KCAT's Long Day's Journey Into Night hastens O'Neill's dusk 

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Photo by Jeff Rumans

In some productions, Long Day's Journey Into Night really can take just about all day. Not the version onstage at Kansas City Actors Theatre. This second in KCAT's "Classic American Summer," directed by John Rensenhouse, dispenses Acts 1 and 2 in just an hour before adjourning for intermission. Trimming what many consider Eugene O'Neill's masterwork (which won a Tony Award and a Pulitzer Prize) doesn't have to be sacrilege or feel rushed, though, and this abridgment of the four-act script keeps the play's mood intact.

We still understand how the Tyrone family has come to this place, enduring a drawn-out and, for them, unfortunately typical day in August 1912. The second half of this staging runs an absorbing 95 minutes, allowing us to observe — and be touched by — this household's tangle of dysfunction and sorrow. In their summer home on the Connecticut shore, they will face accusations, resentments, regrets and misunderstandings, but also love.

James Tyrone is a once-famous actor who has always traveled for work. The excellent Paul Vincent O'Connor exposes the patriarch's layers in a subtle, seemingly effortless performance, eliciting compassion for a husband and father formed by his past and his imperfections.

James' wife, Mary (effectively portrayed by Merle Moores), retreats to a long-ago past to hide from a family history she can't or won't face. There's no Thanks for the memories here. "The past is the present, isn't it?" she wonders. "It's the future, too. We all try to lie out of that, but life won't let us." Her way out: a morphine fog that "hides you from the world and the world from you." In the process, Mary manages to both dominate this day and dismiss her loved ones.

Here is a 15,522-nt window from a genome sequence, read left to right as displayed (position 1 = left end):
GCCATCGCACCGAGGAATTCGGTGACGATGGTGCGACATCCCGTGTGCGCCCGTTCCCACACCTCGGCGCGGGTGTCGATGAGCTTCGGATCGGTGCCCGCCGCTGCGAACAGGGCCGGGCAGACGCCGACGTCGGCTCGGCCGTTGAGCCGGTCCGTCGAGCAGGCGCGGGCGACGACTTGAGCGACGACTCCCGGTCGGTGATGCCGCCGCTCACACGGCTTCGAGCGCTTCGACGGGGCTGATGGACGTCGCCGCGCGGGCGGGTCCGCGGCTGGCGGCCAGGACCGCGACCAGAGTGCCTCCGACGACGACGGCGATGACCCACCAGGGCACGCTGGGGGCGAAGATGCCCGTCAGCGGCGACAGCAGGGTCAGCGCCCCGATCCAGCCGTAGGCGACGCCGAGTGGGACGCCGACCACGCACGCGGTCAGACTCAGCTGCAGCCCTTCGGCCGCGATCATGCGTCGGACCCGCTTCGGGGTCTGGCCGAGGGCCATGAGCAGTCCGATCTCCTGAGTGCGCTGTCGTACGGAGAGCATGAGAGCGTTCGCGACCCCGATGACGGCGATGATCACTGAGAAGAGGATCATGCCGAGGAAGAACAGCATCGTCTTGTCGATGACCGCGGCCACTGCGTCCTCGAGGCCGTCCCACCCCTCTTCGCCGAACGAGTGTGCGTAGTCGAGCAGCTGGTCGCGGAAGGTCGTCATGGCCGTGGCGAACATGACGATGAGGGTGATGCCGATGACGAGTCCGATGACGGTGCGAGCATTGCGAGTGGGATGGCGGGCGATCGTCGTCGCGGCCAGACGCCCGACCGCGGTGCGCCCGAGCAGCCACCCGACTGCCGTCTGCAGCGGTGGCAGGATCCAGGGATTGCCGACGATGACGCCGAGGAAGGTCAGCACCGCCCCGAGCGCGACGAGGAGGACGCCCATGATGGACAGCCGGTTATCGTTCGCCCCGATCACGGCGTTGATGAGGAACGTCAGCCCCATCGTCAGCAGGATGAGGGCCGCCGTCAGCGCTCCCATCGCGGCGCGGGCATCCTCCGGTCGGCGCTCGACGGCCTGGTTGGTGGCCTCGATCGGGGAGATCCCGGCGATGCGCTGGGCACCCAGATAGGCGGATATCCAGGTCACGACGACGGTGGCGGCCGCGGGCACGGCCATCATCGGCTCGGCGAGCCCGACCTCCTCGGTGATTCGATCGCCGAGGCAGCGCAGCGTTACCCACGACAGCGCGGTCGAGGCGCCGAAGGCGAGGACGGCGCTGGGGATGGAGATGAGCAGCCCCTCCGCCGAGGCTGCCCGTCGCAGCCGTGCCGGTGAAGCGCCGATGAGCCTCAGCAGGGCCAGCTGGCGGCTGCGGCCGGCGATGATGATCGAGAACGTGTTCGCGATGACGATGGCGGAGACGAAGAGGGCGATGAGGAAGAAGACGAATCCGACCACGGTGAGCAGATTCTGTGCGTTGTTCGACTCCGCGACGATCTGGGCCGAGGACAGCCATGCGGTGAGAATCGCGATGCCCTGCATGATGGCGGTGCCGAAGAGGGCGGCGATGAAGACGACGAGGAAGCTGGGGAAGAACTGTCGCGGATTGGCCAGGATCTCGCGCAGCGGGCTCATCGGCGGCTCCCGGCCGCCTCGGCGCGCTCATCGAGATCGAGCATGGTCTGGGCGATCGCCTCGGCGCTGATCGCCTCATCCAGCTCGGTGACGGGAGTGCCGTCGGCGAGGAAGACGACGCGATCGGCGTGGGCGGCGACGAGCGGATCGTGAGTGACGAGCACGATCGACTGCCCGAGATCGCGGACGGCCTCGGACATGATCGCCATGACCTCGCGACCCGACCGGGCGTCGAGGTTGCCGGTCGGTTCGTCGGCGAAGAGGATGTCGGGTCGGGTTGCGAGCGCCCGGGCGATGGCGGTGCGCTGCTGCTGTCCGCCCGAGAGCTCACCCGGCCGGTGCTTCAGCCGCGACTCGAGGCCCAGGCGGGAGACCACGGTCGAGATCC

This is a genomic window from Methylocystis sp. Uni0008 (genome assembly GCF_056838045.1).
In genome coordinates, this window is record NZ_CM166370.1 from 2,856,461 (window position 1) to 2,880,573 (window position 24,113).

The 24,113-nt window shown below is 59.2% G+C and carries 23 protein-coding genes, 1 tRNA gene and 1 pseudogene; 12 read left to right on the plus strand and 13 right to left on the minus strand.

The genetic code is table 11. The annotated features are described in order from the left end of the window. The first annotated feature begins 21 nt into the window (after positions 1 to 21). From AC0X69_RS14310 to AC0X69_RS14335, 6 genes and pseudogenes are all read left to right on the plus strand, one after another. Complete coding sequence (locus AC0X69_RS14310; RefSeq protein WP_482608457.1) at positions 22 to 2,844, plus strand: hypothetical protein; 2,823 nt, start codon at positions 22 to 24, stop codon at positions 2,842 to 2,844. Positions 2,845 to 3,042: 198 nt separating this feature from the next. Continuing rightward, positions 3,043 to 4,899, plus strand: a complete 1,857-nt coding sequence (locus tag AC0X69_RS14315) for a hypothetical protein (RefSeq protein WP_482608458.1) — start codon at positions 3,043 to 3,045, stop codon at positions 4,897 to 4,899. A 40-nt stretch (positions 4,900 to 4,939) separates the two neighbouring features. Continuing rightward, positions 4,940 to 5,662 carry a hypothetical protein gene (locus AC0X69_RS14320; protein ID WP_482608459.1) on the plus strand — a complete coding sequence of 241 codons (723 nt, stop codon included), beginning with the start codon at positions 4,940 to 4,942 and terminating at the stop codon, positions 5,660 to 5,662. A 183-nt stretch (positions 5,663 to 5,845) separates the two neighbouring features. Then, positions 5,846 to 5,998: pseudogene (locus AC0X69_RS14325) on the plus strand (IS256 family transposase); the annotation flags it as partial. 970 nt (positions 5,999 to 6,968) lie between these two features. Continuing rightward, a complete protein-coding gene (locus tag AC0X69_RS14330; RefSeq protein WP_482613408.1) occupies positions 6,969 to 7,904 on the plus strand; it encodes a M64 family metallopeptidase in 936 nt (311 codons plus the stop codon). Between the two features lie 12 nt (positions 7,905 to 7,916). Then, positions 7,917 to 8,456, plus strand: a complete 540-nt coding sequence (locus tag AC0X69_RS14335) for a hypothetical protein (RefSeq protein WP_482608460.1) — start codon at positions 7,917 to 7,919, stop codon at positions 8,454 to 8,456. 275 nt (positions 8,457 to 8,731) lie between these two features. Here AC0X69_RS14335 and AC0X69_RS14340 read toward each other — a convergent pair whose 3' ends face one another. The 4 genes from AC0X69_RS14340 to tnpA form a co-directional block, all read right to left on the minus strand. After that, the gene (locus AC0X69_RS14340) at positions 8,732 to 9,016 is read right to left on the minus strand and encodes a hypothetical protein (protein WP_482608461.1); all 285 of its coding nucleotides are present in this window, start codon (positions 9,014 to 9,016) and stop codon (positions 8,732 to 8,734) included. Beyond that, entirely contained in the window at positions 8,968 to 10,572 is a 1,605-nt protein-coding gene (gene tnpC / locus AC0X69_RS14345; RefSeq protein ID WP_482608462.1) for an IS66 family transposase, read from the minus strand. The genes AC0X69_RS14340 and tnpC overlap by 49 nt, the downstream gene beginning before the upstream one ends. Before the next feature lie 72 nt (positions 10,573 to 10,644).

Elder son Jamie (the talented Brian Paulette) is an actor like his father, but alcohol and bad behavior have rendered him unsuccessful. Paulette's understated portrayal brings a strong presence to a man beset by drink, paternal expectations and sibling rivalry. "I love you more than I hate you," he tells his brother, Edmund, in a whiskey-drenched family confab where even liquor can't black out the pain.

Edmund, the younger son (Doogin Brown), is O'Neill's alter ego in this, his most autobiographical work. (According to Arthur and Martha Gelb's O'Neill, the playwright was working here to "forgive his family and himself.") He's a well-educated, well-read 24-year-old whose illness preoccupies the rest of the family. The skillful Brown focuses our attention with a perceptive, quiet and intelligent portrait.

The flowing whiskey plays nearly as big a role as the period dress (by Genevieve V. Beller), the family home (set by Jim Misenheimer), and the changing light of day (by Douglas Macur). We almost want to pour a glass, too (as does Jessica Franz, very good as the maid, Cathleen).

As booze looses the play's dialogue, Long Day's nonaction plays out across arias of recrimination and apology. O'Neill's words make their own kind of melody; Rensenhouse has occasionally incorporated background music (composed by Greg Mackender), but it sometimes distracts.

But we never take our eyes off the Tyrones and their long day. O'Neill's play went unpublished until after his death, in the 1950s, and it continues to age, burn and go down well.

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